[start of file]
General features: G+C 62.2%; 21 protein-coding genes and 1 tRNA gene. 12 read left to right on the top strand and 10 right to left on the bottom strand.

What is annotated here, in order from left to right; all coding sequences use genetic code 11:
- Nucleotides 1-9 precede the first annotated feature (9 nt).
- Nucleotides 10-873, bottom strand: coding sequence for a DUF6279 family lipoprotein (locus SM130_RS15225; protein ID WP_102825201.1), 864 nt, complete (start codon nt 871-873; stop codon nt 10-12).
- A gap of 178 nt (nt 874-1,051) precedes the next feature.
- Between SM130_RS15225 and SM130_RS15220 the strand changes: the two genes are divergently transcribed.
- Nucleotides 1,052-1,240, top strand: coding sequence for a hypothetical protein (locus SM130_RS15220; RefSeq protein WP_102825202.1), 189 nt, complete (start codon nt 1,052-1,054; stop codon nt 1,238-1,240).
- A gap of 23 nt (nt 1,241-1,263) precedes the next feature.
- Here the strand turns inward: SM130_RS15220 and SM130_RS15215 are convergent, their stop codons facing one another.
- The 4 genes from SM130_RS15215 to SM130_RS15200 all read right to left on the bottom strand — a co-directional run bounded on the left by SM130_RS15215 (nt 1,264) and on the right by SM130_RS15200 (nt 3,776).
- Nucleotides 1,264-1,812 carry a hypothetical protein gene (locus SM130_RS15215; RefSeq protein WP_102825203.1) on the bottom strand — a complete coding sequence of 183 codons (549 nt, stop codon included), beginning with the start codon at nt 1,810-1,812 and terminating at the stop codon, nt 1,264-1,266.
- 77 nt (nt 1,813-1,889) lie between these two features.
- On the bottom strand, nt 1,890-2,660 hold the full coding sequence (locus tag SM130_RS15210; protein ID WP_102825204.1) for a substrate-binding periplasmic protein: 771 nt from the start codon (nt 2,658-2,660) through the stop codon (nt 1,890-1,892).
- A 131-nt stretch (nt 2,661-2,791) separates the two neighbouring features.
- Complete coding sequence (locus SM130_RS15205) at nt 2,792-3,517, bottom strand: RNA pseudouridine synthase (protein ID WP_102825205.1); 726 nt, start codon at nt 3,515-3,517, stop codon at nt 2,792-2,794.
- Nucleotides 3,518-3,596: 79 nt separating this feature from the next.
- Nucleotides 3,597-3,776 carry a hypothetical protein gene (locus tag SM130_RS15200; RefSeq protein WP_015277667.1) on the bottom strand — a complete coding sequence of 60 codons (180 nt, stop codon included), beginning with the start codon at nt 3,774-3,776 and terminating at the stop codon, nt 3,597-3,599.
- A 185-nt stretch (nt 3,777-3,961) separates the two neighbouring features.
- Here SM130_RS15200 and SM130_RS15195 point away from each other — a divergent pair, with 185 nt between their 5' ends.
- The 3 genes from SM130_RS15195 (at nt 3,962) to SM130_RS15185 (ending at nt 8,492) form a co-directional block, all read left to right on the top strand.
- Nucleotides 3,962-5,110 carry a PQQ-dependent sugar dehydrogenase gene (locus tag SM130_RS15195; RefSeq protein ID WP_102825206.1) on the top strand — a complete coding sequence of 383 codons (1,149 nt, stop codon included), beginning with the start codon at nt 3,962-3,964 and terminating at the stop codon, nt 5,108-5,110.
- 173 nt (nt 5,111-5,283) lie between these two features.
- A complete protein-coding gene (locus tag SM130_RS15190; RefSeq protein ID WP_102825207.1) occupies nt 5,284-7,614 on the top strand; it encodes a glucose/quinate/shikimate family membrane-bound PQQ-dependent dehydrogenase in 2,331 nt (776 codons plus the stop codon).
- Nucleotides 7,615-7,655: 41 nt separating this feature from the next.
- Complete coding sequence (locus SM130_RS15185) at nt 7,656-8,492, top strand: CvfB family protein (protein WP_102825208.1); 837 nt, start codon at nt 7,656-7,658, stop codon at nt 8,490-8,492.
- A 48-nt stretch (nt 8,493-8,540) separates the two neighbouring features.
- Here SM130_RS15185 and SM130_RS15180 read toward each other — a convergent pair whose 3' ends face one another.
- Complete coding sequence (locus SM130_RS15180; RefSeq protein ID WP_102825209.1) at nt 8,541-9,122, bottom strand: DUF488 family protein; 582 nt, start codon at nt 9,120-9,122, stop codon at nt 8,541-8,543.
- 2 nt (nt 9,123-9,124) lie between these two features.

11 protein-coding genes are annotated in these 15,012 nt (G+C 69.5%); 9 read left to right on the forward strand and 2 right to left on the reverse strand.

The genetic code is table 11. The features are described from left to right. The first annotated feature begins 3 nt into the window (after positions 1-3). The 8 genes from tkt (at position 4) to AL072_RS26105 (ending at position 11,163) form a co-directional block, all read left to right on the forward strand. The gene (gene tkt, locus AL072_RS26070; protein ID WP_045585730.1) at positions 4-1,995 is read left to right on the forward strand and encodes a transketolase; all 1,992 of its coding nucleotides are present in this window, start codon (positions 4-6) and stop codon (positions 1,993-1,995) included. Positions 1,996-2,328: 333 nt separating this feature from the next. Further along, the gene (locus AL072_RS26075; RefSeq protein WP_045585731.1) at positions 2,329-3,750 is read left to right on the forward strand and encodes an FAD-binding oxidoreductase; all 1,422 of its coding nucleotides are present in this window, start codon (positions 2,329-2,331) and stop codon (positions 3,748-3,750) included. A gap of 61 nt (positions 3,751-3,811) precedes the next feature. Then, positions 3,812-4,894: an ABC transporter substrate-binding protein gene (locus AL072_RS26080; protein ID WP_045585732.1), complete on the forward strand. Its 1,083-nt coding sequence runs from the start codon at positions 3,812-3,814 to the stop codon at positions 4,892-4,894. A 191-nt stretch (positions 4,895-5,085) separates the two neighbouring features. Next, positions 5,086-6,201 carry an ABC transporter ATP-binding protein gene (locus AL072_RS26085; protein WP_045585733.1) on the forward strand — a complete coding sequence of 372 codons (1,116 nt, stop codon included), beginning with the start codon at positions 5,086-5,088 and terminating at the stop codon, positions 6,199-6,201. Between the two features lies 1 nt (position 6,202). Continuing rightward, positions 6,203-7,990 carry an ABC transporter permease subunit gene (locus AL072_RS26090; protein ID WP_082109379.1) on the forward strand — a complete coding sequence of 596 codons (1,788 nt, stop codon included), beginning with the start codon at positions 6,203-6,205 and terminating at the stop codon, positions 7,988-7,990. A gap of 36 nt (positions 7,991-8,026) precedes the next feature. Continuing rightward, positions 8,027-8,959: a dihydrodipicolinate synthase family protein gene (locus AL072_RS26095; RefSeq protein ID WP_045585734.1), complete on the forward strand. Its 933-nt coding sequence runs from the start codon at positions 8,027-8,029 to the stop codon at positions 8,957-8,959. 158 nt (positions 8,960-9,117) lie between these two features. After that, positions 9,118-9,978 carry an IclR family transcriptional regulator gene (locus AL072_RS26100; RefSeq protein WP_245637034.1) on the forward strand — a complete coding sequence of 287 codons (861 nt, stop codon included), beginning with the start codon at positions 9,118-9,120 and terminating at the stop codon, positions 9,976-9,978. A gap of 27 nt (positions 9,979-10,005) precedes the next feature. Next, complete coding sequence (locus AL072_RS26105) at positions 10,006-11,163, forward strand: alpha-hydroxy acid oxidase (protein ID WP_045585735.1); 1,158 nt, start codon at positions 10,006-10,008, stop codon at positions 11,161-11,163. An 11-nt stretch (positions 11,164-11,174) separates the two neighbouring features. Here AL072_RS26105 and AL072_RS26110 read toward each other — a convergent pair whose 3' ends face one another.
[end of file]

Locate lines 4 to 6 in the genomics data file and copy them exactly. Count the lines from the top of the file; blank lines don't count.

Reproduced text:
- Nucleotides 10-873, bottom strand: coding sequence for a DUF6279 family lipoprotein (locus SM130_RS15225; protein ID WP_102825201.1), 864 nt, complete (start codon nt 871-873; stop codon nt 10-12).
- A gap of 178 nt (nt 874-1,051) precedes the next feature.
- Between SM130_RS15225 and SM130_RS15220 the strand changes: the two genes are divergently transcribed.